Every young girl knew she’d end up dating the captain of the football team. We sighed and giggled. We had board games dedicated to the perfect outfit. At six, we wanted to be astronauts and pop stars. Adolescence was hard as we learned to accept that our dreams were on a dead connection to reality.
A sick part of our psyche must have stowed away the narrative fantasy, because we still dream: the 180 LSAT and cute frat boy who calls. Urban legends, right? Still, there’s something pervasive about hope. Who’s to blame for that?
Well, parents, friends and ourselves. But the media doesn’t get off easy on this one. Hollywood has taught us that being a princess with a pencil-thin waist should be a girl’s ultimate goal. Even if you’ve gotten over the Cinderella complex (and by age 18, I’d certainly hope so), the idea persists that marriage and a family are integral parts of life.
That’s because affluent American women today are promised everything. It’s possible, they say, to have a functional domestic life and a high-powered job with extra time to vacation in Aruba and your Tuscan villa. “Saved by the Bell” may have taught us that high school is a wacky dating game, but the entire media culture has pushed us toward post-feminist perfection. Men may have gone from gods of the universe to convenient accessories, but don’t believe for a minute that you can walk down the street without one.
If you missed the memo, check out any romantic comedy. You’re the beautiful, successful, mildly neurotic girl with wonderful friends and a fabulous apartment. Your life is great. It’s not until you meet your soulmate – the ruggedly handsome cad (Matthew McConaughey, probably) who pines for you – that you realize how empty your life was before. Even “Sex and the City,” after years of pushing female autonomy and sexual independence, chose the Disney wrap-up.
A friend of mine recently embarked on a relationship with someone she’d known since her first day of college: the guy who’d been there through all the bad-news boys and breakups, who’d stalwartly stood behind her through all the tough decisions and hopeless moments. And the first thing people say? Oh, I’m so glad you’re in a healthy relationship, I’m glad you’re happy? No.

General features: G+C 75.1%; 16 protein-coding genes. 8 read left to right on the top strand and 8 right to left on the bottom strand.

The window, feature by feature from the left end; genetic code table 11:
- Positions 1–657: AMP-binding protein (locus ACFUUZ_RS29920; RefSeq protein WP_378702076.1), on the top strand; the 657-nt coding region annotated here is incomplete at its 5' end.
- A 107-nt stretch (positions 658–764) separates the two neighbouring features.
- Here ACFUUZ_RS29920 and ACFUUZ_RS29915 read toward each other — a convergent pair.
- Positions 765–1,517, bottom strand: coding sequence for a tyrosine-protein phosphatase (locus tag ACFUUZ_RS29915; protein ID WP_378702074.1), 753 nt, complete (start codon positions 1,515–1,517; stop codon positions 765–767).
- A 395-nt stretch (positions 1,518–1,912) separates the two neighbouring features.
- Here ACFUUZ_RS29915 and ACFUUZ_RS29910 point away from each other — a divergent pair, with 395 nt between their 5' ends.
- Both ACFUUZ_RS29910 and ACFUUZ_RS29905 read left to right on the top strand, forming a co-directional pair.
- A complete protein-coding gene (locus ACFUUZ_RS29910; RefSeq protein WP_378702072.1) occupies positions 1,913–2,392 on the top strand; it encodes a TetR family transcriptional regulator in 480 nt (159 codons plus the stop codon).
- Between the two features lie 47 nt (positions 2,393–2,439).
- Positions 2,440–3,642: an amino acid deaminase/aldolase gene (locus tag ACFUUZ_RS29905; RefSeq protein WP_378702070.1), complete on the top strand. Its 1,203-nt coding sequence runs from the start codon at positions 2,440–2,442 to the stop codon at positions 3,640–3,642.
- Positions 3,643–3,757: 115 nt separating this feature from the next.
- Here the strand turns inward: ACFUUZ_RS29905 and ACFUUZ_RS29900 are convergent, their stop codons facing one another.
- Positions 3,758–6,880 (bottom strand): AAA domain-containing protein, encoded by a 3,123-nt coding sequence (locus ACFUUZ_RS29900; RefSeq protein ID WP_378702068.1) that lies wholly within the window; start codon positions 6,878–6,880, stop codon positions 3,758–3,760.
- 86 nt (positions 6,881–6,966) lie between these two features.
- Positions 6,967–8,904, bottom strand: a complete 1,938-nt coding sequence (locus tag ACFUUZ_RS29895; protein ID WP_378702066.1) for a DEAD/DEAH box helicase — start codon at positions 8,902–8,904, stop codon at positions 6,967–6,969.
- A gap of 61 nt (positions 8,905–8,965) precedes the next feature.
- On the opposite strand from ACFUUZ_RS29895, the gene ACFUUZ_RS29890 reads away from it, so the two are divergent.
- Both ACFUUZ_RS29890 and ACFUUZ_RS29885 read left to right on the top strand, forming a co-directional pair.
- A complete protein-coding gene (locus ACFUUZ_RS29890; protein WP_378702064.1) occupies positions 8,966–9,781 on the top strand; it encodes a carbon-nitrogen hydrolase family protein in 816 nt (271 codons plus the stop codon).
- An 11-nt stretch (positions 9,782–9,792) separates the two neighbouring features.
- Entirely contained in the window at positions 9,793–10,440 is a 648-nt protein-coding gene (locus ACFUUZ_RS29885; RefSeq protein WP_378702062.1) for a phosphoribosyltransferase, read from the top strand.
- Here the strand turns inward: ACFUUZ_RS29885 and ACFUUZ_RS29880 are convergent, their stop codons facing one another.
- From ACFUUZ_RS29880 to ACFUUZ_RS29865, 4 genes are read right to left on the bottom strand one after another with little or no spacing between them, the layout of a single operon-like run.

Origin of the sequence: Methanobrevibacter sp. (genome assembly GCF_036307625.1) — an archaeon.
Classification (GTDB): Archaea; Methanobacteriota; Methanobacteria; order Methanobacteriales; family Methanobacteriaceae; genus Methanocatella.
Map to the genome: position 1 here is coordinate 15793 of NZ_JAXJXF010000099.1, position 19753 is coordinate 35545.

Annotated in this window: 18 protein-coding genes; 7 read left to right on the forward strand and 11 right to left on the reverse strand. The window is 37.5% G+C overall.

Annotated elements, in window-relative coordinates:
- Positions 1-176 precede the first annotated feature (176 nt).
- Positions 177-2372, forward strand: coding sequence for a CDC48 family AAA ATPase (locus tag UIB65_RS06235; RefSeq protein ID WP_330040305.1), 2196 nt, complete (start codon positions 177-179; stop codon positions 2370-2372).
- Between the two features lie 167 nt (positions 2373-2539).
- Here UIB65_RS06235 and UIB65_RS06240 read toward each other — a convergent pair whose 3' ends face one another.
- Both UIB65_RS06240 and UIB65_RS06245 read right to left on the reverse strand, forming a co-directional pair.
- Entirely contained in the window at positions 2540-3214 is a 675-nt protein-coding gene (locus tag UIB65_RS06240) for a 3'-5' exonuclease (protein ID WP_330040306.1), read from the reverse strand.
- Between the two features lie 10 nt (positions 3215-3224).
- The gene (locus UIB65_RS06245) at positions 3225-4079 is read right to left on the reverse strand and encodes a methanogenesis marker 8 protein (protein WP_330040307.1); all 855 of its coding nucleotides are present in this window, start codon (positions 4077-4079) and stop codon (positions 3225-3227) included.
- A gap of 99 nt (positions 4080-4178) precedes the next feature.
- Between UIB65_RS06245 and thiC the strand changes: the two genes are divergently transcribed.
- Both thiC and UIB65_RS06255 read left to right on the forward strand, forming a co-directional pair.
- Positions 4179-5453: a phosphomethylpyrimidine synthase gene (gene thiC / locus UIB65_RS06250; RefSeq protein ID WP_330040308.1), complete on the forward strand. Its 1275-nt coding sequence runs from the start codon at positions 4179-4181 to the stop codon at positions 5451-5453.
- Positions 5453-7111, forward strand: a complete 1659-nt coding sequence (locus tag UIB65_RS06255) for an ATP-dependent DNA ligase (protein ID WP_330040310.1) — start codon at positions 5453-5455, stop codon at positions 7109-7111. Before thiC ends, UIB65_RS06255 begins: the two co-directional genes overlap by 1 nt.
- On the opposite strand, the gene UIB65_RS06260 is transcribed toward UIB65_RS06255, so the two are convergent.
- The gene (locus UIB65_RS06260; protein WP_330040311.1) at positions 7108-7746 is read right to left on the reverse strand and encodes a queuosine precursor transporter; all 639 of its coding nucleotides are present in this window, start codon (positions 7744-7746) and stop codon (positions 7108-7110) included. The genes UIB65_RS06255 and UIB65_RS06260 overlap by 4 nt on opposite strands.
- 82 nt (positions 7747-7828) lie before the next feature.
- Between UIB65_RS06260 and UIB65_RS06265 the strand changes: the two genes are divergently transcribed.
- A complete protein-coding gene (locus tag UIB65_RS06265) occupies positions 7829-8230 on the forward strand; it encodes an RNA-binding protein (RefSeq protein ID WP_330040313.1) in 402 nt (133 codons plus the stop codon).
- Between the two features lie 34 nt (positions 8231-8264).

“Oooh, it’s just like a movie.”
We don’t believe it; we’re too smart to honestly believe movies and the media are an acceptable mirror of reality. The rise of tabloid journalism has helped: flickering shadows of dolled-up celebrities may live happily ever after – but real ones don’t. In fact, brief celebrity marriage is one of our culture’s fondest jokes. Take Brad & Jen. The golden couple comically fused into the explosively well-inked Brangelina and, ahem, Vaughniston (Vince Vaughn and Jennifer Aniston, for those not up to date). It’s far more entertaining than tragic.
Witness the funniest fairy tale gone wrong in Britney Spears and Kevin Federline. Just weeks after the birth of their little prince, the K-Fed is rumored to be busier partying than parenting. Britney’s in a hormonal rage, and Kevin’s reaction is to release an abysmal rap single. I’ve got the fairy tales burned into my cortex; I’m pretty sure the talentless prince never rode the fair maiden’s coattails.
So what happened to these purveyors of deceit that made them buy their own lies? Despite VH1’s assertion that celebrities can shoot laser beams from their eyes, the probable truth is that they’re human. They grew up in the same culture, complete with the same drive to sum up life in a coherent storybook.
We mock them, but we bought into it too. “Lies,” we may whisper at rom-coms and insipid pop songs, but we hope we’re wrong. Life would be easier as a movie – the witty banter, the token best friend, the endless mugs of gingerbread latte. But we’re brilliant, and we know better. Twenty-first century women shouldn’t cling to life goals that went out with feudalism. So we build new ones. We study for our LSATs, scour the Tuscan hills and wait by the phone for our football player.
Amanda wants to organize a Mall Madness slumber party. Join her by e-mailing firstname.lastname@example.org.